Many critics compared Lazarus with other genre works. The timeliness of Rucka's premise made the series stand out among dystopian fiction for IGN reviewer Melissa Grey. Garrett Martin wrote in Paste Magazine that the series was unlike other contemporary class warfare genre fiction like the novels Hunger Games or Blackacre because it is told from the oppressors' point of view. Oliver Sava reviewed the series for The A.V. Club and said it stood out from Image's other science fiction comics "because it's more grounded in current political and economic trends". Rucka specifically addressed fan-drawn parallels to the television series Game of Thrones, saying he had not read the books and purposely avoids watching the show to avoid unintentionally borrowing ideas from it. Lark thinks the comparison to Game of Thrones works to some extent, but points out that Lazarus concentrates more on a single character.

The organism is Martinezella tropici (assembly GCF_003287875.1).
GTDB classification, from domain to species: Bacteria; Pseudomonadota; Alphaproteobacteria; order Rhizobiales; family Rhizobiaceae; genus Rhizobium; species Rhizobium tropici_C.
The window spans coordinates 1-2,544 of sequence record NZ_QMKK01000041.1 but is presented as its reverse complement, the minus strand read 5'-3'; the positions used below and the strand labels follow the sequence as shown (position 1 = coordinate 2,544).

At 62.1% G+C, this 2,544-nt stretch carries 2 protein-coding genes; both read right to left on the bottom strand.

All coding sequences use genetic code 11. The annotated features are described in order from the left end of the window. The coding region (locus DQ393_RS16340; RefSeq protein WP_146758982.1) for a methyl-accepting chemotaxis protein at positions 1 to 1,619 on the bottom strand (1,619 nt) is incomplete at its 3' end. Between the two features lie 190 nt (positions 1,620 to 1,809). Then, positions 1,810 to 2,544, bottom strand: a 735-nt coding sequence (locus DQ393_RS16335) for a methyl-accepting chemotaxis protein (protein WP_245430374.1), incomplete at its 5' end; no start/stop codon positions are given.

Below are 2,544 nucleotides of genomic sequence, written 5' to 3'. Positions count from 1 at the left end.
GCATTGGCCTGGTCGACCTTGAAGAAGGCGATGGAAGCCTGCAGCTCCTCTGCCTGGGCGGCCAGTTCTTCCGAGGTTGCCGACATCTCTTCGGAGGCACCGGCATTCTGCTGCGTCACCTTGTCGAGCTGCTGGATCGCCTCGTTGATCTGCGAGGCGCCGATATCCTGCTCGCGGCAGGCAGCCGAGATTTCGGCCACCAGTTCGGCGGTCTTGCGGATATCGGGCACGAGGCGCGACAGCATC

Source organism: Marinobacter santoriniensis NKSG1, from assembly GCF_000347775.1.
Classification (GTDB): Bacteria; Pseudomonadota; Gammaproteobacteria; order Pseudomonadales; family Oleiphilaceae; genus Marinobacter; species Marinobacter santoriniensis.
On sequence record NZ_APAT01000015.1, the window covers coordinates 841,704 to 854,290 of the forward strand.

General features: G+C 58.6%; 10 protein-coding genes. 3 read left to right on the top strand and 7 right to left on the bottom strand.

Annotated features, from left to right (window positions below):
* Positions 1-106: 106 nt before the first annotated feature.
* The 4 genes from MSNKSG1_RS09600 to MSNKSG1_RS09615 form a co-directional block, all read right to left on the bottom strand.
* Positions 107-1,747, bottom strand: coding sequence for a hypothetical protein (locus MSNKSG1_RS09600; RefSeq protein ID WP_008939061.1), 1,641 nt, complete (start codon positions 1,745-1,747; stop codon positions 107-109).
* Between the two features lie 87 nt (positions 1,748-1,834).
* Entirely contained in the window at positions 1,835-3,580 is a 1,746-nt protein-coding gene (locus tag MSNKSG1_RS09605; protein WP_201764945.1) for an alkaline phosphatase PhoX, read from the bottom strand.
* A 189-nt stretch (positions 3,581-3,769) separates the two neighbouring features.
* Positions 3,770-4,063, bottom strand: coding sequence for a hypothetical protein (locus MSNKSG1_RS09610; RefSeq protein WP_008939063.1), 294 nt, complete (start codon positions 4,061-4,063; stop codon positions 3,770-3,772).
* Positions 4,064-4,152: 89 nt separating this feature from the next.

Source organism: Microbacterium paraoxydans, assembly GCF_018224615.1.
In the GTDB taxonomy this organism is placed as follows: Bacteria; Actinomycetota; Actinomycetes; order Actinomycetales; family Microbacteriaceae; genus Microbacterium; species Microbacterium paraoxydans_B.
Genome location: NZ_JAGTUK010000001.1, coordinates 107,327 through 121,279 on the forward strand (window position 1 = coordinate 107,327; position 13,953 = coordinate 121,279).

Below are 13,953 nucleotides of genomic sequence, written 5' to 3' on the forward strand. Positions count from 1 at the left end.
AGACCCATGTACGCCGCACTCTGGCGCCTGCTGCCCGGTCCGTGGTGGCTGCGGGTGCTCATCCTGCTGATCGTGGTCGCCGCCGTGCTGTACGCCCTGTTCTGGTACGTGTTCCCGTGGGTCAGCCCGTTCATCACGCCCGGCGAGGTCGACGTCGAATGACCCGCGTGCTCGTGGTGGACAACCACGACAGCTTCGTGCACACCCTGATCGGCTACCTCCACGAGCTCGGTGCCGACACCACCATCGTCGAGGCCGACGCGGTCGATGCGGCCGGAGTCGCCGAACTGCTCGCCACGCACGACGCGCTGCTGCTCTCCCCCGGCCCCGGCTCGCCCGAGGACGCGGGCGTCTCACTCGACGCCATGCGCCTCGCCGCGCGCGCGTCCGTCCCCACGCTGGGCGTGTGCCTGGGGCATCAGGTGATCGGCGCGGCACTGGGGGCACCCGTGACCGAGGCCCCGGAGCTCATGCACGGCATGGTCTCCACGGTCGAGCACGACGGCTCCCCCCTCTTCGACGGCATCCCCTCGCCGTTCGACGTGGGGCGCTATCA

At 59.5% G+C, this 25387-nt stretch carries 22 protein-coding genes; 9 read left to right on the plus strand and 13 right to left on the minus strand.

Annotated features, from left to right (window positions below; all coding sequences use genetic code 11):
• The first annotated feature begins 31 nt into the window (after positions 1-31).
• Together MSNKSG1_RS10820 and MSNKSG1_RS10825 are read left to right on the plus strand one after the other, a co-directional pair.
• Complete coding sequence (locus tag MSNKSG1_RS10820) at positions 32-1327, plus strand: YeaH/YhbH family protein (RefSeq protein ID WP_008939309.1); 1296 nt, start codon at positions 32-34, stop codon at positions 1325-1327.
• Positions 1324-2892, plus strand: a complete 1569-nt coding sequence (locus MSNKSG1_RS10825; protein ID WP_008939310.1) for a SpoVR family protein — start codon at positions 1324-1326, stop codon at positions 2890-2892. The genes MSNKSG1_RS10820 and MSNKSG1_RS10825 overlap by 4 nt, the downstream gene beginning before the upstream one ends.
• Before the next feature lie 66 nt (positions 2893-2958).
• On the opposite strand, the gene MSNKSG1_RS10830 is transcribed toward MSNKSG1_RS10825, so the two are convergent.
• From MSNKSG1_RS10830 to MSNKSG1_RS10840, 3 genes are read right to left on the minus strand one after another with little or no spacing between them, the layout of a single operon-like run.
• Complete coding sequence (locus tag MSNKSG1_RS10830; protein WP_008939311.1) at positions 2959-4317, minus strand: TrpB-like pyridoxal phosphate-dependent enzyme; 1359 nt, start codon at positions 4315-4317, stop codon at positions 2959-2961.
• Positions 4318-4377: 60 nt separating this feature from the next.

Lark was praised for being equally good at depicting violence and introspection, and Martin said it was Lark's finest work. According to Lark, the characters in Lazarus rarely say what they mean, and some vital story beats are depicted by wordless art. Arcas received notice for adding texture and depth to Lark's art and using pallette changes to help tell the story.
Because of its economic themes, Bezner warned that the political elements of Lazarus would not be for everyone. In The Jersey Journal, critic William Kulesa believed the "deeply considered speculation on society, technology, and the future" is what made the series high-quality science fiction. While Newsarama reviewer Vanessa Gabriel felt Lazarus "engages the reader with plausibility", Chin-Tanner found it to be a character driven story even though it dealt with political and scientific issues. Following the election of Donald Trump as President of the United States in 2016, Salon writer Mark Peters called the series "newly relevant" and compared Trump to the Carlyle family.